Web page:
Second-guessing deadly force

April 22, 1993

The fatal shooting by a police officer of 14-year-old Simmont Donta Thomas is a tragedy.

It is a tragedy for his family.

It is a tragedy for Officer Edward T. Gorwell II, 24, a two-year member of the Baltimore police force, who fired the shot into the teen-ager's back as the youth fled from a stolen car early last Saturday in Gwynns Falls Park.

And it is tragic for a city that would just like to close its eyes and then open them to find the ills of homicide and drugs and wasted youth gone. Lamentably, no one has come up with any more tangible antidote that can work fast enough.

But not all tragedies are born alike. There is a difference -- or should be -- between those that are the result of evil intent and those that are due to human fallibility.

Two events that have transfixed the country in the past week -- the Rodney King beating trial and the Waco siege -- are prime examples of that.

While none of us was privy to all that the jury absorbed in the King case, everyone who saw the videotape of his beating had to conclude there was something dreadfully wrong there; a man lying on the ground being clubbed repeatedly by a circle of police. Call it what you will, it was no accident.

The Waco incident, on the other hand, was a tragedy of error. The government did not want children, or adults for that matter, in the Branch Davidian compound to die. One can second-guess the response of federal agents ad infinitum but cannot re-create the tension under which a decision had to be made.

Similarly, the fatal shooting of Simmont Donta Thomas is a tragedy, but of human error, not human evil. If Officer Gorwell was wrong to apply deadly force, his actions must be seen against the backdrop of a city in which policemen last fall were maimed and killed. The Thomas youth was 5-foot-9, 190 pounds, and at 1 o'clock in the morning might have looked 24 as easily as 14. Also, juveniles must know that fleeing police at a crime scene is no game, because police do make mistakes.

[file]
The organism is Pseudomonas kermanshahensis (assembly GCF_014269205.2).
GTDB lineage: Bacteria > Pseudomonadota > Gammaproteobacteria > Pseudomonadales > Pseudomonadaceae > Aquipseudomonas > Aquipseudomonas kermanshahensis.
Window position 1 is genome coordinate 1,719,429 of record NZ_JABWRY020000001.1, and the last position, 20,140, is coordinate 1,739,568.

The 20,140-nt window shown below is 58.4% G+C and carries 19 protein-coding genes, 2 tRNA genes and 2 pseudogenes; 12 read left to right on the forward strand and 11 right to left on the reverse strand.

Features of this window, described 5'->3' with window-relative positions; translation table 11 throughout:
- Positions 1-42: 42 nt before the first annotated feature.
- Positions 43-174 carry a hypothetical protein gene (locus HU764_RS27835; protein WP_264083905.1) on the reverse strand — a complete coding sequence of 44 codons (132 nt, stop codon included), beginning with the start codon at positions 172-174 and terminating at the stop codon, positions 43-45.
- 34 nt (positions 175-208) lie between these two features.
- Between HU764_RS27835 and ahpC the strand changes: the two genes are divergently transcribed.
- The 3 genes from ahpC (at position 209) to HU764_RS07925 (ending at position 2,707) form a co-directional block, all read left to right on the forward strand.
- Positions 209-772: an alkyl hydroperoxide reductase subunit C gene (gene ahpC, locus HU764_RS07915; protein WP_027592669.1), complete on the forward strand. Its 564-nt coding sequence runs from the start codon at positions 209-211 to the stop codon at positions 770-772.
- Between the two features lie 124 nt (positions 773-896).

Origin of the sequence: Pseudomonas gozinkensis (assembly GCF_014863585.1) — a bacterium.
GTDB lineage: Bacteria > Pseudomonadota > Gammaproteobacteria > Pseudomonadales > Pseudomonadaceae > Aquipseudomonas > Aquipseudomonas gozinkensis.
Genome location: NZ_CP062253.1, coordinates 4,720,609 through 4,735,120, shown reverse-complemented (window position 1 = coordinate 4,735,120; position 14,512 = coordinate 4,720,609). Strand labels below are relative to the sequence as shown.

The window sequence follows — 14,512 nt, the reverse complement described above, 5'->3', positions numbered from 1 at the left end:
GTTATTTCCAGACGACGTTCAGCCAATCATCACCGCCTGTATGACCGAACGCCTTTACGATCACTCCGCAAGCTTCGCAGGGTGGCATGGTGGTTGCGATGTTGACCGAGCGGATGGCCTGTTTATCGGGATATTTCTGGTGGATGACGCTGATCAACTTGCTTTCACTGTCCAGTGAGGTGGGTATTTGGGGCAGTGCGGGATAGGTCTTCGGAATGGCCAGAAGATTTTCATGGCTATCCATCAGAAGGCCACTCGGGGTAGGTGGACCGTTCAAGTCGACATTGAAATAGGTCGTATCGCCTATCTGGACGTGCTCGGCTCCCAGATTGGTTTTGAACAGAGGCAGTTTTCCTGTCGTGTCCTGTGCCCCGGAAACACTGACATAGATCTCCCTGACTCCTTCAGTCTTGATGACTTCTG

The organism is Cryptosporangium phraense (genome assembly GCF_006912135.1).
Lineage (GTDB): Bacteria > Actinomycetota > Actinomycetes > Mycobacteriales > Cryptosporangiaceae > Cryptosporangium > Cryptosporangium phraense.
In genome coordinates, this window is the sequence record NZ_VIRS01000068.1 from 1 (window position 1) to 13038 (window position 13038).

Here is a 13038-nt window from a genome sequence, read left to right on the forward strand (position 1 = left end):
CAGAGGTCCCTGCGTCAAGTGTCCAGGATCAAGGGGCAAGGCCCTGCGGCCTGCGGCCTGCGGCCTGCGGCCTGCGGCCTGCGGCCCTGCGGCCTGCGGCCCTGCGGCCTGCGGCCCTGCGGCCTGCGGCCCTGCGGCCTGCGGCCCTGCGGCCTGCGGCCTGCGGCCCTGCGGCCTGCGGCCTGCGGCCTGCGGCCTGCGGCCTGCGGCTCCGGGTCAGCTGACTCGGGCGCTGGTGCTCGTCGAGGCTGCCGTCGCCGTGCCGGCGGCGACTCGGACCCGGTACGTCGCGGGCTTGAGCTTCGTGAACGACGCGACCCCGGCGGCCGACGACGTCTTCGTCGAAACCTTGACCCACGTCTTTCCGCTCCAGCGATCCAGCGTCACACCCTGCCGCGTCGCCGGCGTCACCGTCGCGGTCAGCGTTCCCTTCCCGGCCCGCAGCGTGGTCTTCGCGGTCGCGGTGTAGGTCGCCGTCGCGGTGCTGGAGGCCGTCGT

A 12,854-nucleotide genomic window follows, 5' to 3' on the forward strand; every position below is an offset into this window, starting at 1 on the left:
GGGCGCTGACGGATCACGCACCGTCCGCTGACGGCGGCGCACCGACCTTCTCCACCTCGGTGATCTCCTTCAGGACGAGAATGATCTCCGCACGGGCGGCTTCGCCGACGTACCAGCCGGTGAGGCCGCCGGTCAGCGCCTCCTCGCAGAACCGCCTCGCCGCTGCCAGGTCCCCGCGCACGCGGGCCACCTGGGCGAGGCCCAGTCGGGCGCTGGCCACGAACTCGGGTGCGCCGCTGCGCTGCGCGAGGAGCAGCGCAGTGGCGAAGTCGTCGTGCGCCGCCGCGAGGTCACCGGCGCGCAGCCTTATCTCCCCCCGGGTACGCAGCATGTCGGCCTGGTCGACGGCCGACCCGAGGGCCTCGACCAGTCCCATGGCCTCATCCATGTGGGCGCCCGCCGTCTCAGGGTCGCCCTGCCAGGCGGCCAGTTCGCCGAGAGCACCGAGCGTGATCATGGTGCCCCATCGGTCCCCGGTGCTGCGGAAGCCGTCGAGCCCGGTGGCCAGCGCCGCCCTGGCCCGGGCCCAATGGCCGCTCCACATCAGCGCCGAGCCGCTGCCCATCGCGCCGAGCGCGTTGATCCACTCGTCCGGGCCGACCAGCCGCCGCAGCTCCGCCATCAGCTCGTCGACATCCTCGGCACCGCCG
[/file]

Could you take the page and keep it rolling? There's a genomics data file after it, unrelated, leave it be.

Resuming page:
Mayor Kurt L. Schmoke and State's Attorney Stuart O. Simms were quick to appear on TV to lament the action and to try to defuse a potentially explosive situation. While that was necessary, they must not poison the atmosphere for the officer to get a fair trial, if he is indicted, or for any of his brethren in blue to second-guess putting their lives on the line to protect the city.

A boy is dead from a bullet in his back. The actions of an officer with sparse experience will be laid bare. But it must not be forgotten that the events surrounding a tragedy often look far different when they happen than from the safe distance of hindsight.

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